PREAMBLE  Although the health of adopted children is a central and legitimate issue in all adoptions, it is nevertheless not often dealt with in specialised literature and research. Based on this observation, the International Adoption Service (SAI - Service de l’Adoption Internationale) of the French Ministry of Foreign and European Affairs suggested to the ISS/IRC1 that they carry out a joint study on this theme.  It is first of all important to specify that the objective of the study is not to make a list of the different pathologies that may affect adopted children, nor is it to study the way in which children receive medical follow-up after their adoption. Instead, it concerns examining the place given in the adoption process to issues related to child health and to study how healthcare is organised. For example, what information do adoption applicants receive concerning the health of the child that is proposed to them? How is the child’s check-up carried out? What support do families receive before adoption, in the country of origin, on the child’s arrival and afterwards?  In order to do so and to paint as complete a picture as possible of the health aspects of adoption, we have both collected information from the practice itself and analysed the different systems in place throughout the world. As the subject is extremely vast, the study focused on the measures taken by the receiving countries, as they have particular responsibility in this field. The viewpoint of the countries of origin is nevertheless also included, thanks to the contributions that we have received from many of them.  As regards methodology, a questionnaire was sent out in January 2010 to a large range of persons and authorities that were likely to contribute to the research. In total, 32 replies were received from 22 countries, of which 13 were receiving countries, 7 were countries of origin and 2 were “mixed” (both receiving countries and countries of origin at the same time). Among these replies, 20 came from Central Authorities, 4 from Adoption Accredited Bodies (AABs) and 8 from professionals, mainly doctors. Given that some replies were compilations of replies from several intervening parties within the country, the diversity is greater in reality than what it seems.  In order to facilitate the reading and use of the results obtained, we have decided to process the information received by following the classic pattern of an adoption process. The first part addresses the issue of the child’s health during the pre-adoption phase. At this stage, we focused mainly on the way in which adoption applicants are informed and prepared when they launch the procedure. The second part deals with support for applicants during the procedure, when they have been matched to a child and are present in the country of origin, as well as the conditions and the quality of the child's health check-up. The last part focuses on the child’s healthcare on arrival in the receiving country and afterwards, especially post-adoption follow-up phase. Each part is dealt with by following the same pattern and first of all provides a summary of results, the main observations and finally the proposals made in order to consolidate or improve the situation.  We wish to thank very sincerely all the persons and institutions who replied to this questionnaire2. The quality of the replies received has allowed us to draft a study that we hope will be constructive and useful for all the players involved.  Dr Christine Roullière-Le Lidec     Stéphanie Romanens-Pythoud Ministry of Foreign and European Affairs   Childrens Rights Specialist International Adoption Service     ISS/IRC                                                1 International Reference Centre for the Rights of Children Deprived of Their Family/International Social Service: www.iss-ssi.org/2009/index.php?id=131 2 Countries represented: Armenia, Australia, Belgium, Brazil, Cyprus, Czech Republic, Denmark, Dominican Republic, Ecuador, France, Germany, Ireland, Italy, Lithuania, Monaco, New Zealand, Philippines, Portugal, Spain, Sweden, Switzerland and Turkey. For further details, see the list of persons/institutions who replied to the questionnaire in Annex 1. The place of child health in the adoption process 3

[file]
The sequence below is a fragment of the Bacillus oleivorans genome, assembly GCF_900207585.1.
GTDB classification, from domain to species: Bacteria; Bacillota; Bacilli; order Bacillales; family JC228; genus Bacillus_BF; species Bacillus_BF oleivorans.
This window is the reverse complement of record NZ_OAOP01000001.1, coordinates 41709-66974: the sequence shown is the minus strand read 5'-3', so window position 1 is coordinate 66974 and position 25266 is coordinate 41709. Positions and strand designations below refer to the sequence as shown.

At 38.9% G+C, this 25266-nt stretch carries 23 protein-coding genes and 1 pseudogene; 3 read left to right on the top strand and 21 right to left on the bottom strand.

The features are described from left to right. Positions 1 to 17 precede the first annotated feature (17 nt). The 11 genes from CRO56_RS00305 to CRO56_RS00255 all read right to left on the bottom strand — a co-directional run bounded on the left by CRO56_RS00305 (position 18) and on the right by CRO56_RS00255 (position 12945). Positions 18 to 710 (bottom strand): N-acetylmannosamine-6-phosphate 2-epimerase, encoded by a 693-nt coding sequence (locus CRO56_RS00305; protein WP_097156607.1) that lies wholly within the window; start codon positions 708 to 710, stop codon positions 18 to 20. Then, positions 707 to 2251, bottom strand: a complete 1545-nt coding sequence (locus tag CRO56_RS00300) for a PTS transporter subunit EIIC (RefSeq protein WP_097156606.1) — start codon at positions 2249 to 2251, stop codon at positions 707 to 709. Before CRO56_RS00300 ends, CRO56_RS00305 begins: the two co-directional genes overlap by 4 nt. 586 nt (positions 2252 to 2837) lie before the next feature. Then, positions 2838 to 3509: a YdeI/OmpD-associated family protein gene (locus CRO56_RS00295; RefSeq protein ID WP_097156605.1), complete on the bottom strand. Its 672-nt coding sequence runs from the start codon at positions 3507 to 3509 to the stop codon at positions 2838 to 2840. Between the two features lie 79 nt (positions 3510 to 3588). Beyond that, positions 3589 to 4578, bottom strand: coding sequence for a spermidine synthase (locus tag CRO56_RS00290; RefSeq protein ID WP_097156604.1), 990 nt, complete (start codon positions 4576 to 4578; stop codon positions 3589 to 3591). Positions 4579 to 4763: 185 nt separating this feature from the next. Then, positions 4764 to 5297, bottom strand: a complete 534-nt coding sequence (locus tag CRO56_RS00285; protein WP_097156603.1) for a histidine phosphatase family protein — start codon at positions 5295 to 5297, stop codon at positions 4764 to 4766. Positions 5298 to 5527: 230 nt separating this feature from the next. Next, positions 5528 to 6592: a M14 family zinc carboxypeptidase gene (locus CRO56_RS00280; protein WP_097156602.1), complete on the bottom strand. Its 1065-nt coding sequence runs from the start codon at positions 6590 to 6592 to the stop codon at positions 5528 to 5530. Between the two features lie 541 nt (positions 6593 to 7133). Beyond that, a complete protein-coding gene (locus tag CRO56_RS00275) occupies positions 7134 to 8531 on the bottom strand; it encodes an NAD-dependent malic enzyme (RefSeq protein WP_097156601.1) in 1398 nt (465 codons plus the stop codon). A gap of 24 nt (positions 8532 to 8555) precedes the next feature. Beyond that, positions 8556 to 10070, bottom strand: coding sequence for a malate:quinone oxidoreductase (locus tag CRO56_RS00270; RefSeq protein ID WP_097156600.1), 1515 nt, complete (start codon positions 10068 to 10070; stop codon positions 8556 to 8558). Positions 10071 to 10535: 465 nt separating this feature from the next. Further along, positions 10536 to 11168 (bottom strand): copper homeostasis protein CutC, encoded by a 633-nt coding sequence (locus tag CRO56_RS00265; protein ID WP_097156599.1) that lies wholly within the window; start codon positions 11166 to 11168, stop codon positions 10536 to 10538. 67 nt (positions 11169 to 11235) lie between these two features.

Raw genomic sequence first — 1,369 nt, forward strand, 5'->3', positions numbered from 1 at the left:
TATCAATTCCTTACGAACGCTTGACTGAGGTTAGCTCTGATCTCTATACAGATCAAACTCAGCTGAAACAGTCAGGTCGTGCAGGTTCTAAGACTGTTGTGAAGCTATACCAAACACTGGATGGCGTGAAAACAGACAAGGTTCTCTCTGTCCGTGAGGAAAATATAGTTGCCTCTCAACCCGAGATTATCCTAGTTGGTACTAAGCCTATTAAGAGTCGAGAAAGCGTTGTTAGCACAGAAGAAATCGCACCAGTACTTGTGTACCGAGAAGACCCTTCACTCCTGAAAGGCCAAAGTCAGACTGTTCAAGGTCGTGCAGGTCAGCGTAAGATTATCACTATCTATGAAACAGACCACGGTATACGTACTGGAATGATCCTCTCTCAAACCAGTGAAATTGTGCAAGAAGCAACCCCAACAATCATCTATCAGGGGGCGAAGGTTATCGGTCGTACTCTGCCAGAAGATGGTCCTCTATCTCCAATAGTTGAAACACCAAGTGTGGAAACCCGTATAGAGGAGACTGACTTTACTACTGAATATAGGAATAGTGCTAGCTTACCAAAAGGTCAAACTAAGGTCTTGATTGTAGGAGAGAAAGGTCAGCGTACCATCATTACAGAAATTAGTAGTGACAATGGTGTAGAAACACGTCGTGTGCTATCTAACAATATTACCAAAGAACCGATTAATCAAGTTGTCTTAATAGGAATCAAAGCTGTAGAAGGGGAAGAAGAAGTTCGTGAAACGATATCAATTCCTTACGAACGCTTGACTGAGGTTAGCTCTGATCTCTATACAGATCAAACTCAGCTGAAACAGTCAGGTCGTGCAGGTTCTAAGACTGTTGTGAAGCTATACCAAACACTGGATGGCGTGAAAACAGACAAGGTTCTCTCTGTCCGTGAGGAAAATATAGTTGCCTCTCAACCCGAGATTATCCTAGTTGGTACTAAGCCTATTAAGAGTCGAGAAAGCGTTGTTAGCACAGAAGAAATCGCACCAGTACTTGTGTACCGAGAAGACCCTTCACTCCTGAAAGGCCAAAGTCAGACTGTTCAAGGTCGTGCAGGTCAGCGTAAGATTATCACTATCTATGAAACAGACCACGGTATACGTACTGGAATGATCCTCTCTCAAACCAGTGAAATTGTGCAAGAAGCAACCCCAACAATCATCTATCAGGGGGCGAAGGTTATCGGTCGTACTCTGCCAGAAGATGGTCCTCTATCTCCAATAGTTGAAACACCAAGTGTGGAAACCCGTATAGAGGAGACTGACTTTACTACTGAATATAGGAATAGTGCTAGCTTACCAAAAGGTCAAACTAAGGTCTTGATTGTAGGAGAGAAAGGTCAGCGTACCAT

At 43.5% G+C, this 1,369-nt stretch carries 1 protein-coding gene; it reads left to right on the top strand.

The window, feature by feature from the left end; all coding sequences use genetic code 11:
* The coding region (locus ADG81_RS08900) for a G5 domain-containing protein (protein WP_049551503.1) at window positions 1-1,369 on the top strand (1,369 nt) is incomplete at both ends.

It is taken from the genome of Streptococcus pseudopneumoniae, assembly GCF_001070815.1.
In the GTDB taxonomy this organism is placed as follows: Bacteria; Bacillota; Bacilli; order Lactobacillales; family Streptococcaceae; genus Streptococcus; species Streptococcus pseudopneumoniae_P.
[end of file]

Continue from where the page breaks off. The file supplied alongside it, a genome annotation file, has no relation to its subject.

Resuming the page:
1. INTRODUCTION  Insofar as this study addresses the issue of health in the adoption process at an international level, it is first of all necessary to recall that ‘adoption systems’ vary considerably from one country of origin to another, and that the health specificities of adoptable children can be linked to these systems. For example, the countries of origin that have implemented complete programmes of alternative measures for children deprived of their family, mainly propose special needs children for intercountry adoption. From a purely medical viewpoint, these special needs cover a large range of physical and/or mental pathologies that are more or less reversible, requiring long-term care or specific treatment that is still relatively inaccessible in several countries. This first group of children can be distinguished from the others insofar as by definition, the children have a very specific medical background. This group also includes children who are older and/or with siblings. Conversely, for ‘standard’ intercountry adoptions, the children may suffer from different pathologies such as deficiencies, infections, etc., which are linked to their environment of origin and to their background. In simple terms, the problems they may have can generally be easily treated and should not cause any particular medium- and long-term concerns, on condition, of course, that the medical examinations have been carried out in a complete and thorough manner.  This distinction is important for this study as the adoption process for a child with special needs, if identified as such, is not prepared or managed in the same way as that of a ‘normal’ adoption. For example, the applicants’ approach and their preparation are different, the intervening parties, whether institutional or private (belonging to an AAB) are specialised, the medical information in relation to the child is more thoroughly examined and explained, etc.  Given the current-day evolution of intercountry adoption, which has seen an increase in the proportion of adoptions of special needs children, it is obvious that the health element in the adoption process will occupy a greater place. However, one cannot fail to notice that although the cases clearly identified as being ‘special needs’ well and truly benefit from adequate support in the countries of origin and in the receiving countries, the importance given to health issues is not yet sufficient for the greater majority of intercountry adoptions. In this context, it would be useful to draw inspiration from the efforts made in the placement of special needs children in order to better manage all intercountry adoptions. Such a move is all the more important as children who are officially declared as being ‘healthy’ or as having curable illnesses can later develop all sorts of physical and/or psychological pathologies that are not identified at the time of matching, but which could create major problems for their adoptive family. In other terms, a ‘normal’ adoption could in fact turn out to be an ‘adoption of a special needs child’ and may lead to serious complications.     The place of child health in the adoption process  4